Drug already approved for arthritis looks promising in lab tests, researchers say
FRIDAY, Feb. 26 (HealthDay News) -- Most pancreatic cancer patients die soon after diagnosis, but researchers have identified an oncogene that appears to be a promising new treatment target.
Even more hopeful is that drugs that target this oncogene are already approved to treat rheumatoid arthritis and are undergoing tests with colon and lung cancers, said lead researcher Nicole Murray, an assistant professor of pharmacology and senior associate consultant in the department of cancer basic science at the Mayo Clinic's Jacksonville, Fla., branch.
"Pancreatic cancer is a highly lethal disease," Murray said. "The current chemotherapeutics that we have available have not been very effective."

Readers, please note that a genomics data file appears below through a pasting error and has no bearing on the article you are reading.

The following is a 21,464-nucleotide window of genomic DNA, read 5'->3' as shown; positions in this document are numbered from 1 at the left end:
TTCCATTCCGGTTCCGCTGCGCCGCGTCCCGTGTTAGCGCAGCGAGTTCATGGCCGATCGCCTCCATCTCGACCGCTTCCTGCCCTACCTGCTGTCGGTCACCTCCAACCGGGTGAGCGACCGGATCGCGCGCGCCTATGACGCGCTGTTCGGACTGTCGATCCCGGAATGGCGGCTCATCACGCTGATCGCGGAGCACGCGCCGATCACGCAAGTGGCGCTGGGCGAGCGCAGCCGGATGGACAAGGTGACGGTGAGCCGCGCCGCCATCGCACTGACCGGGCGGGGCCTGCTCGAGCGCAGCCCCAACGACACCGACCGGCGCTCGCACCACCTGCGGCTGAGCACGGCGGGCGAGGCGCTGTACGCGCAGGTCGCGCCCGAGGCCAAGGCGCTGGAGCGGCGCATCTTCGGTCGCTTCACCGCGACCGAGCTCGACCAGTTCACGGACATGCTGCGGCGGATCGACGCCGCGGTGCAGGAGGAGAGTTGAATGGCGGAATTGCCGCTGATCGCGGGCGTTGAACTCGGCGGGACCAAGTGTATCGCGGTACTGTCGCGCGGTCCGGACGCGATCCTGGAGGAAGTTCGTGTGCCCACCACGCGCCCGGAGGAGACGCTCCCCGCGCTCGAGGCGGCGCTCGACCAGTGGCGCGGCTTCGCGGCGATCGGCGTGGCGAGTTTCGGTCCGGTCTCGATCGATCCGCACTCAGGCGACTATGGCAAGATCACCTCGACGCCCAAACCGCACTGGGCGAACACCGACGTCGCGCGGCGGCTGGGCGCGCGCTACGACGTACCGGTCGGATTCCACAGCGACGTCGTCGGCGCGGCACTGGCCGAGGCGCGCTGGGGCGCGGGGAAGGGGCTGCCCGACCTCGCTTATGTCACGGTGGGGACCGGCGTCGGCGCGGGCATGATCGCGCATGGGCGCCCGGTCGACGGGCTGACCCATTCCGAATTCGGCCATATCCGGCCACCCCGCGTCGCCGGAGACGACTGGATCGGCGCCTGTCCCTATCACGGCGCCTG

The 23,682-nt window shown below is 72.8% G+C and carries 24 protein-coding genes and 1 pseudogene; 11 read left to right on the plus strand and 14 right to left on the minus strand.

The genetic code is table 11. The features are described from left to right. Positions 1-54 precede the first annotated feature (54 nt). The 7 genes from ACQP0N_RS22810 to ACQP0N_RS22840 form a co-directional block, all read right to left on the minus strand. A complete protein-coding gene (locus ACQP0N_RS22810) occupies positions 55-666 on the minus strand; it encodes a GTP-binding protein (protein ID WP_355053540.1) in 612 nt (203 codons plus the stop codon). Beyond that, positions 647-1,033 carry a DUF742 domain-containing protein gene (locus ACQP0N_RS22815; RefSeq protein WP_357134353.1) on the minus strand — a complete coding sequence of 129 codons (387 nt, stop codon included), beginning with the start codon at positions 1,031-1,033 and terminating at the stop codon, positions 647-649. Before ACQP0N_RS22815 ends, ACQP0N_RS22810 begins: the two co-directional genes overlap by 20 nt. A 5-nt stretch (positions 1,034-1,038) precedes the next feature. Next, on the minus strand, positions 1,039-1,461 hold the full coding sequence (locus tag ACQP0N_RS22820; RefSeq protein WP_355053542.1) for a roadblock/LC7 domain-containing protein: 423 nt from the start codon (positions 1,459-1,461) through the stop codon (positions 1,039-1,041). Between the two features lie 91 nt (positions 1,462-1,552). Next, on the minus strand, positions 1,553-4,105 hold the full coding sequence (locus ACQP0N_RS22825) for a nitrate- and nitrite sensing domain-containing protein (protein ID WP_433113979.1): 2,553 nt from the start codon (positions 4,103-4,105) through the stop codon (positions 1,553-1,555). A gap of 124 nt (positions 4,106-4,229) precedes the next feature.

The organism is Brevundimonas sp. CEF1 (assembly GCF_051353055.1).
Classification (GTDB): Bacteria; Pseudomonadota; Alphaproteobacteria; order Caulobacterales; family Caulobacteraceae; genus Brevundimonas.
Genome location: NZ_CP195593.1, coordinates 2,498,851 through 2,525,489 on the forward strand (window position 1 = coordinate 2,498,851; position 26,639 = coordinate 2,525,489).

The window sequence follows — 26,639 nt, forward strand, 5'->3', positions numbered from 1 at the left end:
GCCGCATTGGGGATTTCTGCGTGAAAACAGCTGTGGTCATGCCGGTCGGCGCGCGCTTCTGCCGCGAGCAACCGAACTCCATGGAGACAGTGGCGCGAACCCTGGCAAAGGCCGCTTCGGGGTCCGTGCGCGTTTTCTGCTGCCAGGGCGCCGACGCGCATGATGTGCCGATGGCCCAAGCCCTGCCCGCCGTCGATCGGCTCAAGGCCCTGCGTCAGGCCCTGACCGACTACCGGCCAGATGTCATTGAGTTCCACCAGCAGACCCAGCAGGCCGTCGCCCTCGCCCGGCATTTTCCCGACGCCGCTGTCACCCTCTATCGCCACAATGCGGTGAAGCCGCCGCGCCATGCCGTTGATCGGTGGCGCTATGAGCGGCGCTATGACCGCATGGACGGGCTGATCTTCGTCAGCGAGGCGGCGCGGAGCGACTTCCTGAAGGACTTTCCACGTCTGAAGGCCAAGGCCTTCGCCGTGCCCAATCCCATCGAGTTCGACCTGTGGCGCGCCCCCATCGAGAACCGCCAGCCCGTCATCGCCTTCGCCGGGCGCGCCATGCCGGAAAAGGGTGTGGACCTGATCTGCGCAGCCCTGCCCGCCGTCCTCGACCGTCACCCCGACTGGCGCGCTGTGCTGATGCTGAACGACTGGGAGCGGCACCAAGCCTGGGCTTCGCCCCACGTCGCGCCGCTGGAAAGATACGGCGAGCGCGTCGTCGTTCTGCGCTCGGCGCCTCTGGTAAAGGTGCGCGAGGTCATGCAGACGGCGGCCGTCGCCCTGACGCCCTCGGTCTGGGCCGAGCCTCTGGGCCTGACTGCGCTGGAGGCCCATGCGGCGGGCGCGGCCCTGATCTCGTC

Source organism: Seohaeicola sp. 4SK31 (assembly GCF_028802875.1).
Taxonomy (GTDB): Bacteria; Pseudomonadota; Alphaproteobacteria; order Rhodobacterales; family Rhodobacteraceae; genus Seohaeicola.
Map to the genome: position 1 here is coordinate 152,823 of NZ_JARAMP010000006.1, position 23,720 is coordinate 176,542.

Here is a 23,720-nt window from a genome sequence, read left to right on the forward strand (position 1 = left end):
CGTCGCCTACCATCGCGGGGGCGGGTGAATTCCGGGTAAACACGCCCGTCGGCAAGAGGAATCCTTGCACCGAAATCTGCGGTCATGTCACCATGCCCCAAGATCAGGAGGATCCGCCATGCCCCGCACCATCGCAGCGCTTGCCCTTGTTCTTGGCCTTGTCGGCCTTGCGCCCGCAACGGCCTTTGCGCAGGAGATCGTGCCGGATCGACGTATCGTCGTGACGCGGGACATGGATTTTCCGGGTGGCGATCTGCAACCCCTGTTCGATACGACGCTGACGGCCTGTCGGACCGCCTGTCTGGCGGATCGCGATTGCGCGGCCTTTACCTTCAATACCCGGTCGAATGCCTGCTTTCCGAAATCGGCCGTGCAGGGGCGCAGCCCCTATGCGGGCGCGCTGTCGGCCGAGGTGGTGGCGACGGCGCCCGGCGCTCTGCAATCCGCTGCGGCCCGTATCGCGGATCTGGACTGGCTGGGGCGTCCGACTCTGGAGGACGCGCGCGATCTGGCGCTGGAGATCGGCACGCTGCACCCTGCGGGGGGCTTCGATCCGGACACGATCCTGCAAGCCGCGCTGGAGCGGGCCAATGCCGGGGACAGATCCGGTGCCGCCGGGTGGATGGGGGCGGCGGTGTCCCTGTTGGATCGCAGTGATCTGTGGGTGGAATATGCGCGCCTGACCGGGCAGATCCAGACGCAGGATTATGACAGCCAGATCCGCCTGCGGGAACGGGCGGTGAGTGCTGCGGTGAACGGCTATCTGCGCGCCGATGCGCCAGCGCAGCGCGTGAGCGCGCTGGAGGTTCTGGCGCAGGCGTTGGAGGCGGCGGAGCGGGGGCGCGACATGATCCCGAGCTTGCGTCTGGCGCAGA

For the study, published in the March 1 issue of Cancer Research, Murray's team looked at the role the oncogene PKC-iota (PKCi) plays in pancreatic cancer. This gene has already been implicated in colon and lung cancers.
The researchers have been studying another gene called KRAS, which is mutated in 90 percent of pancreatic cancers and controls PKCi, but KRAS has not been easy to target with drug therapy, Murray noted. This is why they decided to investigate PKCi.
They found high levels of PKCi, which predicted poor survival, in most of the pancreatic cancer tumors sampled. Patients with high PKCi levels survived an average of 492 days, compared with 681 days for patients with low levels of the oncogene.
Five-year survival was 10 percent for those with high PKCi levels, compared with 29.5 percent for patients with low PKCi levels, the researchers noted.
In addition, in experiments in both cells and animals, the researchers found that PKCi was essential for the growth of pancreatic cancer cells.
"When we knocked out the PKCi genes in pancreatic cancer cells, we showed that these cells did not
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